Since its very beginnings, art has provided viewers inside looks at intimate moments. Be it a reflective self-portrait or a scene backstage, far from the audience. LA-based photographer Wednesday Aja takes a similar approach to the medium, capturing scenes that inspire a second, deeper glance. “I’ve always loved documenting my world. And photography is a way for me to explore other worlds, too” she says. Born in East LA, the UCLA grad has also lived in NoCal, Austin, Texas, and Paris. Now, she resides by the beach in Orange County, but her work, which showcases drag, burlesque, and circus performers, takes her all over the city.
In DTLA, visitors can see Aja’s photos here on the walls at Hotel Figueroa, where she’s our second Featured Artist of 2019. We caught up with Aja to learn more about her unique take on photography.
I was about eight. I would dress up my baby brother in my old party dresses, and I had a large collection of great costume jewelry from my grandma—rhinestones and scarves, cocktail rings. Those are my first drag portraits.
There is something very emotionally evocative about black and white. It has a timeless quality that I love. I like that you can’t necessarily tell where or when in history my images were made… maybe they were taken last week, or maybe they were taken 30, 40 years ago…Color is wonderful, and sometimes the subject really wants to be in color, but it also tethers the image a bit to a time in history.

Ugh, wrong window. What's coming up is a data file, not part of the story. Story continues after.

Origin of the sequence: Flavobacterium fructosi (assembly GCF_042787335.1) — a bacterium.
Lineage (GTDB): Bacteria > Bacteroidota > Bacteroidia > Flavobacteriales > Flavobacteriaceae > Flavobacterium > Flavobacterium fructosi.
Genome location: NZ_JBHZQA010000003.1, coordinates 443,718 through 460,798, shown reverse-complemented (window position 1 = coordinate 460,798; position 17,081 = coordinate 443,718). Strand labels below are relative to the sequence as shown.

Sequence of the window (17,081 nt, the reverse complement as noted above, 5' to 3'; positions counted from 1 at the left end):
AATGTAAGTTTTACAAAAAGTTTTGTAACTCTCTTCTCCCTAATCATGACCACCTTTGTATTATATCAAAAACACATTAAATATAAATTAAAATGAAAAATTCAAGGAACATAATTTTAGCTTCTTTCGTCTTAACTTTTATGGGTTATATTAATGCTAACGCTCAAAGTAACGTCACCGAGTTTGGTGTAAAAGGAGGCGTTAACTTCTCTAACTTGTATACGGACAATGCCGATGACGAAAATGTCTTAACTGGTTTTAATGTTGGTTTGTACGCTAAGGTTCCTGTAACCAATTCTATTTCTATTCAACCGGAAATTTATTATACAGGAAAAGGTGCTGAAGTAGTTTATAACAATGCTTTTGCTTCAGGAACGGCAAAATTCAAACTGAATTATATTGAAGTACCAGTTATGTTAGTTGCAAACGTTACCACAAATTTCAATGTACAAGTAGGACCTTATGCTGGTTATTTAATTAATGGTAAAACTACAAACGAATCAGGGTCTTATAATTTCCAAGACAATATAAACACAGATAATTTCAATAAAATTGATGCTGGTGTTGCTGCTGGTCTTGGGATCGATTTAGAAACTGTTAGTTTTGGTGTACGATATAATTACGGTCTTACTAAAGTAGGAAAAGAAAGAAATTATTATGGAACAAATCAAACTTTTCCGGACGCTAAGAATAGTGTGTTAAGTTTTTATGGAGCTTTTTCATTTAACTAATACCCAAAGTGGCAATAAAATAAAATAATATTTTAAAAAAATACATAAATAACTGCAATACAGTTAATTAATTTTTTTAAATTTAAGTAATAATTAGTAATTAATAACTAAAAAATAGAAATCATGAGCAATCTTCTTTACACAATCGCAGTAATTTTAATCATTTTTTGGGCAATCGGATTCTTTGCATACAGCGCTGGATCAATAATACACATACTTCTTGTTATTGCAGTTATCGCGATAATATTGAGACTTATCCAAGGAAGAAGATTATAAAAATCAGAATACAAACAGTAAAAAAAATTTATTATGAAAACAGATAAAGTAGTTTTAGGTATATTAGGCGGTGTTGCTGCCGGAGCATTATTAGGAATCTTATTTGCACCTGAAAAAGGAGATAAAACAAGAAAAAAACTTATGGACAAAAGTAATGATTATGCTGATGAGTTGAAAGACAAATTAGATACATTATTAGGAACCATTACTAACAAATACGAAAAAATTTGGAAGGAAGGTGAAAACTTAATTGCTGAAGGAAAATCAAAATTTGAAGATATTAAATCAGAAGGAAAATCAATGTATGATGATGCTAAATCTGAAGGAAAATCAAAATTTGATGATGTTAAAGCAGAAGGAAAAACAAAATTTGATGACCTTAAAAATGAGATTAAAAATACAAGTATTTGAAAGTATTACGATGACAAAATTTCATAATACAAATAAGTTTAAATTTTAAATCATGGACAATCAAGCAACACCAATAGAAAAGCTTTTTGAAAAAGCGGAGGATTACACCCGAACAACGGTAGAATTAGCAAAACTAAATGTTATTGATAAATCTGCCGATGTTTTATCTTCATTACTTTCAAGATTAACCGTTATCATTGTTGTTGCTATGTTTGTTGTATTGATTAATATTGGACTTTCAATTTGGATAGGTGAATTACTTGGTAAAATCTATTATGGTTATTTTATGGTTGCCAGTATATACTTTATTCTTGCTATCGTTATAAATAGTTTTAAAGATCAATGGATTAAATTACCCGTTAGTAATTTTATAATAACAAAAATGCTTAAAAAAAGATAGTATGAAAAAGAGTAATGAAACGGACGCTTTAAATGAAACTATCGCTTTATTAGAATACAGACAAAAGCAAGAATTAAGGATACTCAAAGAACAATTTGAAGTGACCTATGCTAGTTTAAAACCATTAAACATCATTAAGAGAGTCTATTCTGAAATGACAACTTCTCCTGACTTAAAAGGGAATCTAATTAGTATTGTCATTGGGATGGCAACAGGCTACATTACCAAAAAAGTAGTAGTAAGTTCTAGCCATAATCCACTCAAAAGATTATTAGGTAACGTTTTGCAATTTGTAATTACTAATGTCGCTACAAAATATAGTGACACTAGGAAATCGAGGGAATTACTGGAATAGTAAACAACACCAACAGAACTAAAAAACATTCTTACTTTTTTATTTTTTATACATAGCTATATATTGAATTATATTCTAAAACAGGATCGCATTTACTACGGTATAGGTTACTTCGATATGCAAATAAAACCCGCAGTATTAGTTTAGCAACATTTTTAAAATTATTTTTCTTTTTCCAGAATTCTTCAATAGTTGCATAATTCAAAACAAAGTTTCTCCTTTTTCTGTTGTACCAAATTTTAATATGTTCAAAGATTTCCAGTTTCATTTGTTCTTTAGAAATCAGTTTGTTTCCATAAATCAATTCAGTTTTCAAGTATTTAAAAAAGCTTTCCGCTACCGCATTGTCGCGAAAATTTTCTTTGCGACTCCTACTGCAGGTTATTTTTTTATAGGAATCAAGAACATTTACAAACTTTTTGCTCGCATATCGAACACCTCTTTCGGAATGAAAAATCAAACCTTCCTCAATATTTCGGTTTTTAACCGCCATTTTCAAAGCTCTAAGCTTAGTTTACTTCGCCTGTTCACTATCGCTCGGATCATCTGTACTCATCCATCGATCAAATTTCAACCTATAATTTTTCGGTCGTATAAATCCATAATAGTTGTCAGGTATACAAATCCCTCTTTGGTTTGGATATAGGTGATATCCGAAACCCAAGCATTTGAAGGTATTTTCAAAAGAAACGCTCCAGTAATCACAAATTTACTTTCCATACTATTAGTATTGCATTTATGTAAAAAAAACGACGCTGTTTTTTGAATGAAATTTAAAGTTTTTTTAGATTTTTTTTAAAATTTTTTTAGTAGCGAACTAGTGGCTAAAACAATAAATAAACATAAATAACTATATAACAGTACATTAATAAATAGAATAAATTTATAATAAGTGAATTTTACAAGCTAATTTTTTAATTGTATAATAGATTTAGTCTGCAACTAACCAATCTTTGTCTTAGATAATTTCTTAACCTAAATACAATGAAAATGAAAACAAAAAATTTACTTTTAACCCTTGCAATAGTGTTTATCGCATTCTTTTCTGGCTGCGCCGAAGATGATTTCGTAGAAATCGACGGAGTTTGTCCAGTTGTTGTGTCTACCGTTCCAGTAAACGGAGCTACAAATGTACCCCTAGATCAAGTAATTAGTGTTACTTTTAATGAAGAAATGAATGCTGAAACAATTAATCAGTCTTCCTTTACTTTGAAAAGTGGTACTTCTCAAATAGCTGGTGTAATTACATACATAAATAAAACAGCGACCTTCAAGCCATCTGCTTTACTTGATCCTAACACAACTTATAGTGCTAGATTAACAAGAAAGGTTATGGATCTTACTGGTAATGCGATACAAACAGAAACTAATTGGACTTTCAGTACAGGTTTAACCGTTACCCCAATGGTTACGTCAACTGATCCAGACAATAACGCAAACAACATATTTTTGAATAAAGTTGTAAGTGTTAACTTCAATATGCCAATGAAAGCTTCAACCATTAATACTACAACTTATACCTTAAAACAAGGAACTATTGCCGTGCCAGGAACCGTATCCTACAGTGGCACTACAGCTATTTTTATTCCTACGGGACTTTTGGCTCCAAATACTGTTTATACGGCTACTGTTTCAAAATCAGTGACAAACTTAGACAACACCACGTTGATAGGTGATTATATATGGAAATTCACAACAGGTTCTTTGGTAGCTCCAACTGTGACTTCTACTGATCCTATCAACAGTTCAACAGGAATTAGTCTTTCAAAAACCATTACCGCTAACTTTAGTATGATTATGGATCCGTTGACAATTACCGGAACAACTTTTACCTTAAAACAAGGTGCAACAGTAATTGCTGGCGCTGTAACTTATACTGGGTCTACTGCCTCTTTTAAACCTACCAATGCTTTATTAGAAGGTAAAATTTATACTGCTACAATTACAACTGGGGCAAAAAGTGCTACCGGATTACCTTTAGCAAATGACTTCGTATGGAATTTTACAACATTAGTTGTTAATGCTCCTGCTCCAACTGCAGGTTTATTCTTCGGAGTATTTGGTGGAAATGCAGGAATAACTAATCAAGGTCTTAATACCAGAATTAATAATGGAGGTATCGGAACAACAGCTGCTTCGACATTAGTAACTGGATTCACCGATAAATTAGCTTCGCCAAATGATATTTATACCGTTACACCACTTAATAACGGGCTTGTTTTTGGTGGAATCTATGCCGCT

The same thing the performers want, I suspect: to offer a moment of fancy, fantasy and escapism.
These are my favorite moments… the private world that the audience doesn’t see. Those moments of reflection, and anticipation.
Ten years ago I shared a taxi in Paris with Ru Paul. He told me about a new drag competition show he was getting ready to film. I wished him luck. Who knew that he would change the world of drag? Today, drag queens are like Disney princesses: kid love them, young girls look to them for fashion tips, and everybody wants to take a selfie with them. I can find a drag show, even in Orange County, 3 times a week. I love watching the performances, but now I try to get to know the drag queens, make a more personal connection, and shoot them at their homes or backstage. I’m also looking for drag queens or kings who have a different take on the genre.
I photograph people who want to be seen. I’m not out to exploit anyone or make anyone uncomfortable.
We’re continually inspired by the creative energy of Downtown Los Angeles. For local recommendations—and to hear from the diverse individuals who make DTLA what it is today—head to our Meet You Downtown blog.